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That’s The Way We Did It Last Year

by Mark Hennes | Nov 20, 2017

Quote of Note
"If you have always done it that way, it is probably wrong."
- Charles Kettering

The National Training Center is an awesome training location. Encompassing over 1,000 square miles of Mojave Desert in southern California, it is ideally suited for the tough, realistic training that Army units need just prior to a combat deployment.

One night, late in the second week of our training, my team had just finished setting up our unit’s operations center on the Arrowhead (so named because the rocky hill looked like an arrowhead on our topographic maps). The ops center was where we worked in round-the-clock shifts to direct and synchronize our unit’s operations using radios, computers, and a slew of maps. The center was really a mass of canvas tents connecting trucks and armored vehicles, and it was there that I was helping put a map on a wooden frame when my new boss came striding towards me. He shoved his finger in my chest, and, in the loud voice that only battalion commanders have when they are really riled up, bellowed “Why is our ops center located here?” He paused to make sure that he had everyone’s attention, before continuing, “And if you say ‘we’re located up high, so we’ll have good radio communications’, then I’ll hear you out. Or if you say ‘the natural rock formation disguises our location’, then I’ll hear you out. But if you say ‘this is the way we did it last year’ like the last 3 people I’ve asked, then I’m going to cut you off --- because that treacherous drive … up that winding road… in the dark … to this tiny location … ain’t worth that lame reason!”

The truth is, it really was the way we did it last year. Many of us had been up there multiple times, and we always put the ops center at the Arrowhead. The problem was that we had forgotten the reasons why it was the best choice and whether those reasons were still valid. We hadn’t gone through any sort of thought process to select the location. Instead, we relied on last year’s memory to do the same drill we had always done.

How many of us EdLeaders do the same? Do we just recycle the same job descriptions to hire replacements, without thinking about the new skills that our team needs? Do we go on field trips to the same museums every year without thinking about how our curriculum has changed? Are we play the same games on Field Day or having the same clubs every year?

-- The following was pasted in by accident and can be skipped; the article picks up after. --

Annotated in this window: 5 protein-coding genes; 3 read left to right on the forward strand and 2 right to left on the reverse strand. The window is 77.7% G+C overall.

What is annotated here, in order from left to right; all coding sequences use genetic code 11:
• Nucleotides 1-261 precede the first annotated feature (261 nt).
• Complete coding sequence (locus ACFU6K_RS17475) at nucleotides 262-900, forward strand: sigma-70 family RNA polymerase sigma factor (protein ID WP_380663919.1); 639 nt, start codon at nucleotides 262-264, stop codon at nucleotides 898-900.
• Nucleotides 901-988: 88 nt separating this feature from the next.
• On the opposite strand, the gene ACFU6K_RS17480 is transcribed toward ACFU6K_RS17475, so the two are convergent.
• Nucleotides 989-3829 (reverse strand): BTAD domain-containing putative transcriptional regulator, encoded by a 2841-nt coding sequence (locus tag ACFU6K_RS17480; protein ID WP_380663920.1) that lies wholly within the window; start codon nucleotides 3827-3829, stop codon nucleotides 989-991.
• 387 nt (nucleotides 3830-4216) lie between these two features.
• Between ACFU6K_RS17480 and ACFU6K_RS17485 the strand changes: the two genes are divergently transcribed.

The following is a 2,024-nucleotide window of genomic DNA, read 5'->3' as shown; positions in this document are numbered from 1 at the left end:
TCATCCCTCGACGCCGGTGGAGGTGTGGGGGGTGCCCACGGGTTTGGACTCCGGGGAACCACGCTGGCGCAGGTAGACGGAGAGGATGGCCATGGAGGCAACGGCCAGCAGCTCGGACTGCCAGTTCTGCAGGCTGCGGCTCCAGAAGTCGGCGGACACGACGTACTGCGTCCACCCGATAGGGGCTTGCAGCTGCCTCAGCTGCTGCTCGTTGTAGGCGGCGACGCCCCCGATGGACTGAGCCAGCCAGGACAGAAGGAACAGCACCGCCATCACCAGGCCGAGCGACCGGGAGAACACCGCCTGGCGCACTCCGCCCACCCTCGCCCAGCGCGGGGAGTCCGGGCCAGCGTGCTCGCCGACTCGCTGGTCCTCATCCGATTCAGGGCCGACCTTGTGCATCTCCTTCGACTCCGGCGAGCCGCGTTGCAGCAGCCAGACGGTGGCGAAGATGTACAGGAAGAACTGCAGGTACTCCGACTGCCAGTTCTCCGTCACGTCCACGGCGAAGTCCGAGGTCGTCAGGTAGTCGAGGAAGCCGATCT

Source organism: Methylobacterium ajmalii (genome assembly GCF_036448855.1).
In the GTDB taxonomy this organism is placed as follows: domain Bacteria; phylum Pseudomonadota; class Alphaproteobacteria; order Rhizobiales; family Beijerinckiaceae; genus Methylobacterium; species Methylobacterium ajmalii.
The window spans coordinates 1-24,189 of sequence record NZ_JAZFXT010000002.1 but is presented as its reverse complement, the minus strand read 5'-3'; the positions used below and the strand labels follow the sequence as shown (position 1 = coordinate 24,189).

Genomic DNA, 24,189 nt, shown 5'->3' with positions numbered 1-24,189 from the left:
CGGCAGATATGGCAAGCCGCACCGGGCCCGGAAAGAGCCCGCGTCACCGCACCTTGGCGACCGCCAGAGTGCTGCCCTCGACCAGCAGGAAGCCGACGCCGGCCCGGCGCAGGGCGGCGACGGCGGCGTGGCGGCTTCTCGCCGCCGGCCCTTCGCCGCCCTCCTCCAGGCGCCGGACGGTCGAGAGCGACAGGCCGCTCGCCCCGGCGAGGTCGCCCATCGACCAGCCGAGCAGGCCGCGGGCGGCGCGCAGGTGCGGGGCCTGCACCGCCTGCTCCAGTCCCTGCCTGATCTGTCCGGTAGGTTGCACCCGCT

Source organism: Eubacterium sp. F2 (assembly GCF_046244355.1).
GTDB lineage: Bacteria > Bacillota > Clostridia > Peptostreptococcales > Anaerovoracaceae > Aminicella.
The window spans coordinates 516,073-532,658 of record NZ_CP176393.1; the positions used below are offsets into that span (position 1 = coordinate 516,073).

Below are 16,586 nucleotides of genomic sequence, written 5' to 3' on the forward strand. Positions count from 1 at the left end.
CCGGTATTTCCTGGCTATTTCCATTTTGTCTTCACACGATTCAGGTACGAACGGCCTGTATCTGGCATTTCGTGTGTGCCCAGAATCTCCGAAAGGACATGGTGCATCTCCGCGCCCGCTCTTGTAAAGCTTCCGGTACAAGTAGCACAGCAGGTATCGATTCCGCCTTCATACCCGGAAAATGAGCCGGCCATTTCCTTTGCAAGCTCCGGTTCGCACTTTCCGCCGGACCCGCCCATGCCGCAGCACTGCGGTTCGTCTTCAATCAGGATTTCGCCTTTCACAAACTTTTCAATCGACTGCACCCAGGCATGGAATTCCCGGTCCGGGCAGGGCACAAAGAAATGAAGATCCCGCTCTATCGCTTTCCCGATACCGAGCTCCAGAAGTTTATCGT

How many of our teachers recycle the same lesson plans from last year? How many reuse the same worksheets and quizzes? (And making them camera phone readable doesn’t count.) How many assign the same books and projects from year to year, without considering the new skills our students will need in the modern workplace?

To breakout of the “that’s-the-way-we-did-it-last-year” rut, consider partnering with a colleague to get a fresh perspective. Encourage cross-content collaboration or discussion to create new, interdisciplinary projects. Take an inventory of your skills and expertise, and then ask your colleague what skills they’re masters at that could add to your repertoire. Volunteer your time and talents to help others get out of their rut, too.

Got a good relationship with your supervisor? Then ask him/her to identify weaknesses and blindspots that you need to work on, and for suggestions on where and to whom to go for help. Network with others in your district who are experts at particular tasks or skills, and seek their advice on new approaches to your work. Considering opening your door to a skilled coach, who can offer you some unbiased assistance for your professional growth.

Take on a “stretch” opportunity to push you to learn something new. Volunteer to be a part of a committee in an area that is unfamiliar to you. Don’t know what the Data Team, the Tech User’s Group or the Safety Committee does? Offer to join them. You’ll get some new skills and they’ll welcome the new energy and fresh perspective.

Consider looking outside of your district or building, too. Does your community have a Business Advisory Council or a Career Readiness Committee? If not, then start one. Contact your Chamber of Commerce to see what they need and how they can help you. See if your community has a Young Professionals or Young Leaders group. You’ll polish up your networking skills, while getting some new ideas to solve some of your most vexing problems.

With some new skills in your professional repertoire, take a zero-based approach to common tasks. This means to start a routine task as if you were doing it for the first time. For example, instead of just posting that old job description, take some time to think about the current requirements of the position, and then write a new description from scratch. Then, compare it with the previous description to see if you missed some required element. Periodically refresh your rubrics, checklists, and plans in this way to keep on improving.



Get It Done

  • When brainstorming new ways to do old tasks, don’t filter or discard too early.
  • Get new ideas by questioning old assumptions. Ask, “what’s changed”?
  • Get new ideas by asking how another organization would do the same task.
  • Reflect on skills or perspectives you’re missing and go after them.
  • Look for a coach or mentor who can offer a fresh perspective.

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Disclaimer: The views expressed herein are those of the author and do not necessarily reflect the views of the CAIU, its directors, or its staff.